Domain Name Disputes
Knocking Down Counterfeit Websites Forty-Three at a Time
The in rem provisions of the Anti-Cybersquatting Consumer Protection Act allows in rem proceedings – actions identifying the domain name itself as a defendant. This is useful when the anonymity of the true domain name registrant makes normal service of process unfeasible. A lawsuit against all the problematic domain names owned by an entity can be cost effective, however the use of fake contact information by registrants can frustrate the ability for the plaintiff to establish joinder (the requirement that all the bad faith domain name registrations arose out of a single set of facts). In other words, that there is a common owner. Representing luxury goods manufacturer Montblanc, Cameron Reuber and Martin Schwimmer used sophisticated computer forensic techniques to identify common digital ‘fingerprints’ on forty-three websites, thus establishing common ownership of the underlying forty three domain names that otherwise appeared to belong to many various registrants. Thus the forty-three sites were taken down in a single lawsuit.
Montblanc-Simplo GMBH v. Montblancmagasin.com, et. al., 13-cv-1215 (E.D.V.A.)
Walk-off Home Run in White Plains Courthouse
Leason Ellis had a walk-off home run here in White Plains, cementing our position as a "get-it-done" IP firm prosecuting cases at the courthouse. This case concerned a broker whose portfolio of one-million domain names was recently acquired by GoDaddy. The broker was sued here in White Plains in a trademark case involving Lanham Act cybersquatting, dilution, and false advertising claims. All claims were dismissed on summary judgment, with prejudice, in favor of our client. Martin Schwimmer and Cameron Reuber secured that victory.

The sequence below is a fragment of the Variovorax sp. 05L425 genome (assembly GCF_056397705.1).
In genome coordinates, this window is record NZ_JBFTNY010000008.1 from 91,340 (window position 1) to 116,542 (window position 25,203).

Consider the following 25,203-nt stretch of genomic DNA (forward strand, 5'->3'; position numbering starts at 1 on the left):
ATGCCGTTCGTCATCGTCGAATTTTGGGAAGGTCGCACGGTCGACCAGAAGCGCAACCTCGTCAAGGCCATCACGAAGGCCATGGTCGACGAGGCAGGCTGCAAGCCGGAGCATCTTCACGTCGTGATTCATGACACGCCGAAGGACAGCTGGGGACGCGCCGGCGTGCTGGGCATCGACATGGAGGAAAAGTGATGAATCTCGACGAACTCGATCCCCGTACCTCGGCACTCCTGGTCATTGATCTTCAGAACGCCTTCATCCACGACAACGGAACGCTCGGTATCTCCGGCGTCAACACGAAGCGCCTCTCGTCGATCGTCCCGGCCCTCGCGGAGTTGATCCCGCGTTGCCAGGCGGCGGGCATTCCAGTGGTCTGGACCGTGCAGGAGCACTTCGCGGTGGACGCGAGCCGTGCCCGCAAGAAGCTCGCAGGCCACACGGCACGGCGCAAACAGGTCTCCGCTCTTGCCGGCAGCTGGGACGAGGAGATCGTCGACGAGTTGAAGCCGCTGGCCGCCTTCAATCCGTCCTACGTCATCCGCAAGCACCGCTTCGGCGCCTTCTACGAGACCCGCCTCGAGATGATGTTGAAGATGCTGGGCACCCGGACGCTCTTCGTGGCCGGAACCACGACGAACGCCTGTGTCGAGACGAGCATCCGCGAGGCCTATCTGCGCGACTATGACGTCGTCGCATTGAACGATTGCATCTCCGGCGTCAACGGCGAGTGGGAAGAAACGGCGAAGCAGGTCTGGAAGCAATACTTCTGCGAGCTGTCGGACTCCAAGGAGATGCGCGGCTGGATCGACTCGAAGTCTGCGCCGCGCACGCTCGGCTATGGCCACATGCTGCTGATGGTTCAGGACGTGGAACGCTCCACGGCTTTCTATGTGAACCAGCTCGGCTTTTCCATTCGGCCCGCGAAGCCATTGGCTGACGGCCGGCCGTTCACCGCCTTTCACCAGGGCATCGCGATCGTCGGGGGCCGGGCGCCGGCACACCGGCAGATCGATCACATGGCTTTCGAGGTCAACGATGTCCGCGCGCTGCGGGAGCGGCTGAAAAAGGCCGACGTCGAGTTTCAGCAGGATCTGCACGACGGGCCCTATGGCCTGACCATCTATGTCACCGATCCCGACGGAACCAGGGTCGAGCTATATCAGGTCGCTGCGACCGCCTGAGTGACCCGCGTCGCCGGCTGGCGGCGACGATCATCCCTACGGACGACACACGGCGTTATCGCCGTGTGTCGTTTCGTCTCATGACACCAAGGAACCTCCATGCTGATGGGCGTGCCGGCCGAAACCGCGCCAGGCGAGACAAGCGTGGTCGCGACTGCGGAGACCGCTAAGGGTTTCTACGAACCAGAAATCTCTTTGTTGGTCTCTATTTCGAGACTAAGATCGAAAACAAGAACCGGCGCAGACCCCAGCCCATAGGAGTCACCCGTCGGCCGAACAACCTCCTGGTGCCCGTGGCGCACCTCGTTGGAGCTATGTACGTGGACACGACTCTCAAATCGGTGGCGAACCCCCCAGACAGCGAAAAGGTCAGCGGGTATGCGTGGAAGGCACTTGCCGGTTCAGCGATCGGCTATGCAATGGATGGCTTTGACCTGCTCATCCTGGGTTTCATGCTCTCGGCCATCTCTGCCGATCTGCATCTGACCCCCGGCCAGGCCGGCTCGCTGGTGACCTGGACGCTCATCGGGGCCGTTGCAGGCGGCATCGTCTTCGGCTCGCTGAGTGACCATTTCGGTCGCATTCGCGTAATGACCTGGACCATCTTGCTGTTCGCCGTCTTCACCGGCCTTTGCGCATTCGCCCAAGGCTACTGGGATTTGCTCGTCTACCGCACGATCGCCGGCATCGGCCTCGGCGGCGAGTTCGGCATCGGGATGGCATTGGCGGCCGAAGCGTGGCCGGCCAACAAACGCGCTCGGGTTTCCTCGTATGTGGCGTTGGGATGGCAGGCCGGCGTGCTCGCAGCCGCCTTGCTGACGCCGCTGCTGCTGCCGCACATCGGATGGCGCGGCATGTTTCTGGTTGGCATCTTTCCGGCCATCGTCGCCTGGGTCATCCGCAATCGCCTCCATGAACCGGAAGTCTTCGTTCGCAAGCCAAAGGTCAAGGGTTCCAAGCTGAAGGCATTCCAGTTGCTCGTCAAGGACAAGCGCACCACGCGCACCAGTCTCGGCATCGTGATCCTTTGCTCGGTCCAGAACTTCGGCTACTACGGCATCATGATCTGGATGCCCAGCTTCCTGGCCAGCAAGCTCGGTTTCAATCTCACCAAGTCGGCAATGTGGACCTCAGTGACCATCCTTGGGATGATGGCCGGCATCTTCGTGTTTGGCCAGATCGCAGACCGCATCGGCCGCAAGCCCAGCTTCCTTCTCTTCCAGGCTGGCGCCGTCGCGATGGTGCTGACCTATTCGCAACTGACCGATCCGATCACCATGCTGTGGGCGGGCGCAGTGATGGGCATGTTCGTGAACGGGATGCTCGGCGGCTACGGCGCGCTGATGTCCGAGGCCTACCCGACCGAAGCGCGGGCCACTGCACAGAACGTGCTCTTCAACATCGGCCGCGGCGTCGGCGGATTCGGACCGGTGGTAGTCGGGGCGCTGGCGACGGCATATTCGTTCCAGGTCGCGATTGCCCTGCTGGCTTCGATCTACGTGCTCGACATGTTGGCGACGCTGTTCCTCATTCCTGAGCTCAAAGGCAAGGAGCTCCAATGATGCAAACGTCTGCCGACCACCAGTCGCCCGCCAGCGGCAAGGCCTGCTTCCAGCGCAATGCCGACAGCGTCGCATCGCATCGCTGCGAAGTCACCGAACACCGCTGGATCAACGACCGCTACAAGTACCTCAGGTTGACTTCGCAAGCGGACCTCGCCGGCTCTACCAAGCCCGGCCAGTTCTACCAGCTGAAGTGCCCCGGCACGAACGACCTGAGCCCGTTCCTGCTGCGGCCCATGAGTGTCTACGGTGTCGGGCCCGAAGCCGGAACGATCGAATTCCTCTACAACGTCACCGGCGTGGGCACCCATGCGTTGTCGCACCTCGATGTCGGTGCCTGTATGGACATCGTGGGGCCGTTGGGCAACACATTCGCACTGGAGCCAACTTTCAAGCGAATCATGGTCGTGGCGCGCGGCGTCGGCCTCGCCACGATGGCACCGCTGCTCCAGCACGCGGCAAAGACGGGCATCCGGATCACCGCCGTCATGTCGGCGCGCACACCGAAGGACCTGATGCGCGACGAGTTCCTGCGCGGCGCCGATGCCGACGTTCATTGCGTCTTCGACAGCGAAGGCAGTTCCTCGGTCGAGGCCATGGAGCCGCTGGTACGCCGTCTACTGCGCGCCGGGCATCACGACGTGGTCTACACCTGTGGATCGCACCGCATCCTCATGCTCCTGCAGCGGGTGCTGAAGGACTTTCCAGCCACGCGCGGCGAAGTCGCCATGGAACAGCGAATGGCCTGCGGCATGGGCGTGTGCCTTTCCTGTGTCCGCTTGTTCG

NEW WORLD SOLUTIONS, INC. V. NAMEMEDIA INC., 150 F.SUPP.3D 287 (S.D.N.Y.)
Representing Party City in a Canadian domain name proceeding, Leason Ellis obtained a favorable decision to recover the domain names party-city.ca. In their decision, the arbitrators found that the domain names were registered in bad faith because they were used to point to other websites operated by the registrant selling competing goods. The registrant's arguments that it was unaware of Party City and its Canadian trademark registration were deemed not credible under the circumstances. Additionally, the registrant's arguments that PARTY CITY was descriptive or generic was rejected outright in view of the Canadian trademark registration for the mark PARTY CITY.
PARTY CITY CORPORATION V. TIIMPORTS LTD., 2013-12-17 CIRA 245
Bringing Home a Win for IHome
Leason Ellis brought home a win for client SDI Technologies Inc., owner of the brand iHome, to obtain transfer of the domain name ihomeclockradio.net. In awarding transfer, the Panelist at the National Arbitration Forum found that the domain name ihomeclockradio.net is confusingly similar with the mark IHOME, the respondent lacked rights or a legitimate interest in the domain name, and the name had been registered and used in bad faith.
SDI Technologies Inc. v. Kim Cook, Claim Number: FA1203001436742
Lead by Peter Sloane, Leason Ellis has achieved much domain name dispute success on behalf of our client Honeywell International. In July 2016, the National Arbitration Forum awarded transfer of the domain name honeywell.cloud to Honeywell International. See decision here. The UDRP win comes on the heels of a successful URS proceeding where the domain name was first suspended. See final determination here. The prior year, we also obtained transfer of the Iranian domain names honeywell.ir and garrett.ir through WIPO on behalf of Honeywell.
The First Federal Domain Name Case
Martin Schwimmer participated in the first federal domain name case (before there was even a federal cybersquatting statute), MTV V. Curry. MTV veejay Adam Curry obtained the domain name MTV.COM, before anyone knew what a domain name was. MTV successfully obtained a preliminary injunction against Mr. Curry’s use of a music-oriented website at www.mtv.com, and the case ultimately settled.
MTV V. Curry, 867 F. Supp. 202 (SDNY)
The First UDRPs
Martin Schwimmer participated in the ICANN committee that created the Uniform Dispute Resolution Procedure, and represented Complainant’s in some of the earliest UDRP proceedings, establishing precedents along the way (resolving such thorny issues as whether an ‘under construction’ sign can constitute bad faith use – it can). Martin is a UDRP panelist as well, and has written over thirty decisions.